Over the past couple of years, it has been hard to sift through nutrition-related news without hearing about the ketogenic diet. The name comes from ketosis, which is the state the body enters when it burns fat instead of carbohydrates.
Involving a low-carb and high-fat eating pattern, it gained much popularity after being endorsed by many celebrities for accelerating their weight loss. Nevertheless, the keto diet was placed rather low on the 2019 rankings of best overall diets by U.S. News — and nutrition experts have offered some good reasons for this.
In a new rodent study from Augusta University in Georgia, rats saw an increase in their blood pressure levels after a month of being placed on their diet. While rats placed on a regular diet gained 7.2 percent of their calories from fat, the figure was 36 percent for rats on the keto diet.
Dr. Jennifer Sullivan, the pharmacologist and physiologist who led the research, said people might be “underestimating how bad a consistently high-fat diet” could be for our health.
Eliminating high-carb foods could mean avoiding certain fruits and vegetables which are good sources of fiber and other essential nutrients. Hydration levels are also affected which means people on the diet are at risk of losing magnesium, calcium, potassium, and more in the long run.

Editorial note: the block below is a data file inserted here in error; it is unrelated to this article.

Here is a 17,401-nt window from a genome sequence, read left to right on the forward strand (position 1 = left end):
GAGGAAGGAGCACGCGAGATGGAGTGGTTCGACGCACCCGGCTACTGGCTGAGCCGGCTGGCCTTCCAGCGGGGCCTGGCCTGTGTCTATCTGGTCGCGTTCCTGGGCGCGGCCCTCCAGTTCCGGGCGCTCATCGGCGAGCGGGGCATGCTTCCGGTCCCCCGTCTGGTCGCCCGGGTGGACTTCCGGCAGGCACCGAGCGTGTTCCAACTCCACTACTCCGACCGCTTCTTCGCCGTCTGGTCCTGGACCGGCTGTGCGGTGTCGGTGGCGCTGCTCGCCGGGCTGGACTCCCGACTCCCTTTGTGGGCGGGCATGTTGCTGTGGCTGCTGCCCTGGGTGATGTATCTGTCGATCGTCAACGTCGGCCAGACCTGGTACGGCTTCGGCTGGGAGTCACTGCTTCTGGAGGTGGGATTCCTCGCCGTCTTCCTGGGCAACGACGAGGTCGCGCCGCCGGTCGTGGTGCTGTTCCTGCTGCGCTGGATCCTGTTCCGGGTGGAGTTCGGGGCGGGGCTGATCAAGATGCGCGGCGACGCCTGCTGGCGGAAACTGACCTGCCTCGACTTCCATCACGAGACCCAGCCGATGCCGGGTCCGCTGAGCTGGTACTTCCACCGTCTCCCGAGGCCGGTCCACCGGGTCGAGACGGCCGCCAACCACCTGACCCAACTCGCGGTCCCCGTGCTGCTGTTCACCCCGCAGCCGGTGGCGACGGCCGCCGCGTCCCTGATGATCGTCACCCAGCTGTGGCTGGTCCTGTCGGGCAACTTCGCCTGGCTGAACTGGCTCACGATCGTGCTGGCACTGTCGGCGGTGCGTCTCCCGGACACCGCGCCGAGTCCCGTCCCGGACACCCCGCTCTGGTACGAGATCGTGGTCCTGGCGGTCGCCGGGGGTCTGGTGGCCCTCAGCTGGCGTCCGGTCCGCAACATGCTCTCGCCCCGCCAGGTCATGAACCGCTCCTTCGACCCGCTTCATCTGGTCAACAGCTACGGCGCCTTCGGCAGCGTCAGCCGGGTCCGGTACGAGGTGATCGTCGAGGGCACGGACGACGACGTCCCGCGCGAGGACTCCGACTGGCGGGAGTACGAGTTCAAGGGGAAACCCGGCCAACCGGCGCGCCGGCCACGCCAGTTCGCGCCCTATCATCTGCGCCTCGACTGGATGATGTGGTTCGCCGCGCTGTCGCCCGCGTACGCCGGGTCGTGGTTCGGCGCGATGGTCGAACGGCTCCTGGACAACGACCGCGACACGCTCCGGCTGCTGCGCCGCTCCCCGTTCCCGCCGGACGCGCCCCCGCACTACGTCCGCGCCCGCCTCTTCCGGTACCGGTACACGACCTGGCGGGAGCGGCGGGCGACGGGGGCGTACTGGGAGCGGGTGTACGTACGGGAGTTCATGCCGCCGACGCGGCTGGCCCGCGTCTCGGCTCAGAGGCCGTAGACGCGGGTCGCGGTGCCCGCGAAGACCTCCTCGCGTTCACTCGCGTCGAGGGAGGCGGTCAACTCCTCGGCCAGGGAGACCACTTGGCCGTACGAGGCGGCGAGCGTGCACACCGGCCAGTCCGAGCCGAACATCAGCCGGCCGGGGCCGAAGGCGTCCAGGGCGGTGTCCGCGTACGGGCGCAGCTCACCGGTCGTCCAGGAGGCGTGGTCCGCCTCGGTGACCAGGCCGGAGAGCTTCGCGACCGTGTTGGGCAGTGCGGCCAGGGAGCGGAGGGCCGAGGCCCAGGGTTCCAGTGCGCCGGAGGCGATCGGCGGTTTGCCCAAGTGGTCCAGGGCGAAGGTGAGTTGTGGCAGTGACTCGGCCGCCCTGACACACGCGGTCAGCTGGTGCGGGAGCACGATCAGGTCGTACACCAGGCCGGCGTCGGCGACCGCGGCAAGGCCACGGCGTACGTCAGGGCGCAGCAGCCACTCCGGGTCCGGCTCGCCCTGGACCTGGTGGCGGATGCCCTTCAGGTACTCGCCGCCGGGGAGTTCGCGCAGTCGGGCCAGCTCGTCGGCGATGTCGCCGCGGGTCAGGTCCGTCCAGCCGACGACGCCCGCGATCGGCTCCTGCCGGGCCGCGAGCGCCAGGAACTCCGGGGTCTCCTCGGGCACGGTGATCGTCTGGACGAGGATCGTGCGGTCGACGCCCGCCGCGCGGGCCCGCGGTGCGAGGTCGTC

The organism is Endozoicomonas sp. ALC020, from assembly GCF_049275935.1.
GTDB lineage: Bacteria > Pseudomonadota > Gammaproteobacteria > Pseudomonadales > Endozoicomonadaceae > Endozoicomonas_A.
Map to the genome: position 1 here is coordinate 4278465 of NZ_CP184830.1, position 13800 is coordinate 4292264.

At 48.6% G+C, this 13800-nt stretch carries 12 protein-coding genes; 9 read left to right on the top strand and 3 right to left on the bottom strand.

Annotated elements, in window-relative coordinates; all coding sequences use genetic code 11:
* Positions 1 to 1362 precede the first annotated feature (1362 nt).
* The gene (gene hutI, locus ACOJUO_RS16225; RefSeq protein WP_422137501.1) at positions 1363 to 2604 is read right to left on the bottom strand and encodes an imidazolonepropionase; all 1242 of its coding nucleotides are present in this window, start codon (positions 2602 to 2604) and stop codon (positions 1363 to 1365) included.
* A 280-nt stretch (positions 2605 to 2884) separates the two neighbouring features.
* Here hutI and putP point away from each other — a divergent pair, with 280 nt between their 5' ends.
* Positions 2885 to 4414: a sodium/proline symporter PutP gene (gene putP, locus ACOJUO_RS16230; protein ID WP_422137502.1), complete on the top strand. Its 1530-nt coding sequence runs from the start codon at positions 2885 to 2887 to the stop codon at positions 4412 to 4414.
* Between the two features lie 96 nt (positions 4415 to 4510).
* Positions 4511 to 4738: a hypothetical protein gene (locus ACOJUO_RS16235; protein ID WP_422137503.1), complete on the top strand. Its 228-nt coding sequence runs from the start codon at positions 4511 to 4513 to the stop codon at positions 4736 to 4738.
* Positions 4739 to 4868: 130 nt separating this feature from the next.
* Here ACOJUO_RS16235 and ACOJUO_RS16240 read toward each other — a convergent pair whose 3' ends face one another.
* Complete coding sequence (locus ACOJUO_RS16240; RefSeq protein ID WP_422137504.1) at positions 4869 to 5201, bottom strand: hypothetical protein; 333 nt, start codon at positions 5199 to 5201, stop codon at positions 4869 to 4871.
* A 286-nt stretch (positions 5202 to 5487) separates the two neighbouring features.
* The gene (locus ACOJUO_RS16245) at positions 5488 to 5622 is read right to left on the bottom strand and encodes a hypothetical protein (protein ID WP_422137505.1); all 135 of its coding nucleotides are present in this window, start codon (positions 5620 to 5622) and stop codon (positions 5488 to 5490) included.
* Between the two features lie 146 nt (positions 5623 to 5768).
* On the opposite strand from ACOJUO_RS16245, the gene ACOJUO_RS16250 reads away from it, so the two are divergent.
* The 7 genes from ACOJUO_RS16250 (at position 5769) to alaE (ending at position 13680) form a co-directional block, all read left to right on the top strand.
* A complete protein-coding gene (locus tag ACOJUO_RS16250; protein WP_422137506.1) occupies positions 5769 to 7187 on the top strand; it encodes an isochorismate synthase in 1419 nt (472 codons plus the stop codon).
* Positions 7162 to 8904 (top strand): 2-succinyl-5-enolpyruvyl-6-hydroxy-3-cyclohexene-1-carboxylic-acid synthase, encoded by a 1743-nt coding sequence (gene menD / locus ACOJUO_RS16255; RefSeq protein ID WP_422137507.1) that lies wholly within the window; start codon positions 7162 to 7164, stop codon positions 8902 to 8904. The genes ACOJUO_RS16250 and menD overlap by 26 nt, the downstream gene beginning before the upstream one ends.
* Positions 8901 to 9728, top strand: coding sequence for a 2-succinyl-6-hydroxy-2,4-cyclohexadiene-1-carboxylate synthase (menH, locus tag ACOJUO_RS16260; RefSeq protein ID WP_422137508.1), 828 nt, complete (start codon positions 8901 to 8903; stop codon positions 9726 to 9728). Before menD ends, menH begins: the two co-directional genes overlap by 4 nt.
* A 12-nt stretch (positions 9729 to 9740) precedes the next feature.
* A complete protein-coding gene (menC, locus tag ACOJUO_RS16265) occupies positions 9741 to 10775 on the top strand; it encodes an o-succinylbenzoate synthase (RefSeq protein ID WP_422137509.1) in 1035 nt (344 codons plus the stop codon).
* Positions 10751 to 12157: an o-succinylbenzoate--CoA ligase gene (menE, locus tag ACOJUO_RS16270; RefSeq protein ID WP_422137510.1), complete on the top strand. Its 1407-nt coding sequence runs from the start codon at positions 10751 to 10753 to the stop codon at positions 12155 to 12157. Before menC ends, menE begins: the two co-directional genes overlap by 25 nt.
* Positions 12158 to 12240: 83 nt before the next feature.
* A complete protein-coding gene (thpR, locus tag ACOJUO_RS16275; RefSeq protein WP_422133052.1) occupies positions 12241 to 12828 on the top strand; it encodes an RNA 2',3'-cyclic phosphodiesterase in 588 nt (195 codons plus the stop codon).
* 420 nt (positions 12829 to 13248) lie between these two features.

One of the limitations in research is the lack of longitudinal data. As a result, experts are unsure as to how keto affects the human body over the course of decades. While the short term effects do involve that initial rapid weight loss, the process may not be smooth sailing.
“When your body first enters ketosis, you may experience a series of side effects termed the ‘keto flu,'” Jennifer M. Brown, a faculty associate at Arizona State University, told Shape. “These include fatigue, dizziness, lightheadedness, poor sleep, difficulty with exercise, and constipation, all resulting from extreme restriction of carbohydrates.”
Making weight loss the primary goal, even at the cost of damaging other aspects of your health, is the problem. Restricting large food groups without a medical necessity to do so can be problematic for some, raising the risk of eating disorders by creating an unhealthy relationship with food.
So what are some of the better options as far as eating patterns go? Most experts would recommend the DASH diet or a Mediterranean-style diet for those who seek structure. On the other hand, an “intuitive eating” approach has also been associated with well-being and long-term sustainability for many people.
It would help to speak to a dietitian and figure out what works best for you after taking various factors into account — these would include how much exercises you get, chronic health conditions, lifestyle choices, possible nutrient deficiencies, and more.